Frank Gruber

Climbing Mount Everest


At about 6am, we were gone. A little later than we had anticipated, but I had run out of hand warmers and was trying to get my hands warm before we left. It was an ice cold morning. We got down to Camp 1 pretty quickly (less than an hour), but then we hit those 7 walls that lead down to the actual Camp 1 tents. These proved to be challenging for me, again because they each just took all my energy and breath away (literally). At the bottom of each I had to gather myself to find my breath...which then followed by me having to go slightly uphill, which at the time, felt like the end of the world. One by one, I made it up and down...slowly but surely. Eventually we found ourself at the top of the Ice Fall where the big rappel down was (pictured to the left). That wasn't so hard, and I actually had fun doing it. And then the wandering through the Ice Fall began. My last time through it. I was moving slow, but I knew that every step I took was just one closer to safety (and possibly a Coca Cola). I mentally lost myself, just focusing on something entirely different, putting my body on automatic. I wasn't my normal climbing self, but I was moving, and doing all the things I needed to do to get down through that freaking Ice Fall. Before I knew it, two more hours had passed and I was starting to recognize the last few bottom features of the Ice Fall...I knew there was one last rappel and then I'd be in the "safe" zone. Phil had asked Lapsom to meet us at this point with some juice, so there he was. I can't remember what juice it was, but it was canned, and it was maybe red grape? I drank it in two gulps and it was the most satisfyingly sugary thing I could have wanted at that moment. He then offered to carry my bag. I think I loved him then.

The rest of the walk down was a dream, just weaving in and out of ice blocks at the very base of the Ice Fall. We had planned to walk directly to the Everest ER to have my lungs checked out, but we first made a stop at the Mountain Trip camp (Phil knew some Sherpas there) where they offered me a Coke (HELL. YES. BELLS OF GLORY.). I could barely drink the Coke I was so thirsty, I kept coughing it up like a dog who drinks his water too fast. But it was delicious. Absolute gold.

The doctors checked me out. I was fine. My lungs sounded perfect, no fluids in there. So whatever I had had up at the South Col, after descending 3000 meters rapidly and taking drugs, was gone. My lungs were clear. Not the news I actually wanted to hear though. It would have been nice to know that I came down because my lungs were a mess and that I had saved my life. Instead, I just have to assume I would have gotten worse had I continued, but that I caught symptoms of HAPE early enough by coming down quick such that nothing bad happened to my lungs. Or maybe I made a mountain of a mole hill and I was actually fine? I'll never know. The only thing I know is that I was coughing up blood. And that can't ever be good. And that I was oddly exhausted and breathing funny. Okay, yeah, I guess that still sounds pretty bad...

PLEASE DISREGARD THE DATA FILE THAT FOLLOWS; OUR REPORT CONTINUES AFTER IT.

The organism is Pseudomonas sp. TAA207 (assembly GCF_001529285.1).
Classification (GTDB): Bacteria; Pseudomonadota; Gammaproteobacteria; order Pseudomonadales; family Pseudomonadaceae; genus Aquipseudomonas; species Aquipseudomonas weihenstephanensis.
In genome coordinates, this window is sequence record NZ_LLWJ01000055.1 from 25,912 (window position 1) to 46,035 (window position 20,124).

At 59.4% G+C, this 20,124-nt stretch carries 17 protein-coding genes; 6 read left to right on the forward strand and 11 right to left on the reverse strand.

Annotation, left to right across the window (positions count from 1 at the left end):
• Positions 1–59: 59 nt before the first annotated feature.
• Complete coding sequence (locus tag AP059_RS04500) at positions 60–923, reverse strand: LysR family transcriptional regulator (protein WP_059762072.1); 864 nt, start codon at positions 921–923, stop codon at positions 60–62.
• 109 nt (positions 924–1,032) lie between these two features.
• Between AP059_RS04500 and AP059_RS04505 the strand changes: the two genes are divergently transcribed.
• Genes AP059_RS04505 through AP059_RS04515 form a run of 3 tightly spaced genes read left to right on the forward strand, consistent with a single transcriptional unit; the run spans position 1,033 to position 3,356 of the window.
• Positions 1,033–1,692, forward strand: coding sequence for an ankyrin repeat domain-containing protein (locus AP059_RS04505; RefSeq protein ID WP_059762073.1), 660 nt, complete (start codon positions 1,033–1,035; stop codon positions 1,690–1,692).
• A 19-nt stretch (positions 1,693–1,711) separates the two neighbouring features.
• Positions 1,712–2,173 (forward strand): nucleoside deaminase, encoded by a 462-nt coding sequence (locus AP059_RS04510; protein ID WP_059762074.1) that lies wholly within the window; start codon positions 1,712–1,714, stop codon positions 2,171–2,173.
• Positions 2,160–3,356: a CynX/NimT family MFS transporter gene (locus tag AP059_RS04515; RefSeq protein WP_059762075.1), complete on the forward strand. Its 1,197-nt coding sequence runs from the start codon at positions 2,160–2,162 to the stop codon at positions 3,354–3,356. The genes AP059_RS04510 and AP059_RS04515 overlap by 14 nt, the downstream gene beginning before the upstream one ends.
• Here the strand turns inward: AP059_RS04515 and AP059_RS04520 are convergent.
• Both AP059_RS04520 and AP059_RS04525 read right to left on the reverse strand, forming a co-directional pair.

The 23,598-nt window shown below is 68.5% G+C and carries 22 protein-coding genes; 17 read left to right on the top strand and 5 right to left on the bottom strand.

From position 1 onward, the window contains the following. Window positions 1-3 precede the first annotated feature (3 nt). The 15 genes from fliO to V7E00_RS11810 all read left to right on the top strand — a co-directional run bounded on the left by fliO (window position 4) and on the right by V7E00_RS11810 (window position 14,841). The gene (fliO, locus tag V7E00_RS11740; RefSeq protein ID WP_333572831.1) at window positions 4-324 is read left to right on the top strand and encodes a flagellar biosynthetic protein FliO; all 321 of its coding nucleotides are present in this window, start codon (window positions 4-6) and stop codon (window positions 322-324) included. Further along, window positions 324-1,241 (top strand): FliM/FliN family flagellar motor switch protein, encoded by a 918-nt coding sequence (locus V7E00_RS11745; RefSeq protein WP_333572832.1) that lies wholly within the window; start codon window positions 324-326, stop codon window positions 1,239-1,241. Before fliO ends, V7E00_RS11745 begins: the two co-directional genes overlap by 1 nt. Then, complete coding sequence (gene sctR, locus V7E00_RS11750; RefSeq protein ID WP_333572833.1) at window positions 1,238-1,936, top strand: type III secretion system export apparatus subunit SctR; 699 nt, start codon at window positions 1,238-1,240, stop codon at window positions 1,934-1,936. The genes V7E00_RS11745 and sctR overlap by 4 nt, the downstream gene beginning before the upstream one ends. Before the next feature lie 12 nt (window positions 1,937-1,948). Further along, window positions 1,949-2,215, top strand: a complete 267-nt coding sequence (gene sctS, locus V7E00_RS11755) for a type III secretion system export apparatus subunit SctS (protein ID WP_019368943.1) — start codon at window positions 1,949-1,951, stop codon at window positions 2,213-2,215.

Phil and I go back to camp and I feel relieved to be safe and relatively back in comfort. Da Pasang makes a delicious meal for us and now it's just a waiting game. Wait for my team to summit (finger's crossed) and then wait for them to come down so we can all chopper out together as a team. The day transpires as normal, with some radio chatter that our whole team successfully summited and is doing well on their way back to Camp 4. SUCCESS! I go to bed early, being tired and all, and I just lay in my tent trying to process the last 24 hours.

And then Phil wakes me up...

He asks me to run to the neighbors to ask if they have radio connection with Camp 4. Something's wrong. He thinks Robert, one of our climbers, is stuck at Camp 4 in a really bad way and he's trying to communicate with him to figure it out. The neighbors don't have any radio comms with C4 at the moment so I run back down to Phil, who's in the kitchen tent by the radio, speaking with Lysle (another team member) who is at Camp 2 (he had descended all the way from the summit that afternoon) relaying messages from the rest of the team at Camp 4. For whatever reasons, the radios weren't working very well. This can happen, as Base Camp is tucked away out of sight from the summit. Camp 2 gets a better signal, hence why the communication has to be relayed. NOT the best way to communicate. Well, it technically is the best way to communicate - the only way, really - but it's not always the most reliable.

Anyways, everything quickly is revealed to me: Robert summited (along with the rest of the team), but he took the longest and was in "critical" condition back at the South Col. Apparently he had collapsed on his descent, and had been minutes from death before he was administered Dexamethasone (not sure on the details here, but I think by an IMG guide who was nearby). "Dex" is essentially a "come back from the dead" drug. Something you take to help you come back to life so you can get down off the mountain in an extreme crisis. This was an extreme crisis. The only issue was that it was now night time. No one was going anywhere until morning. From our broken communication, we learn that Robert is in "critical" condition, being taken care of by Ben, Laura, and Barbara, all huddled together in the same tent.

I'm not going to go into the details of what he was going through, considering I wasn't there. Since Robert, THANKFULLY, is still alive, you can read his own account of it all HERE.



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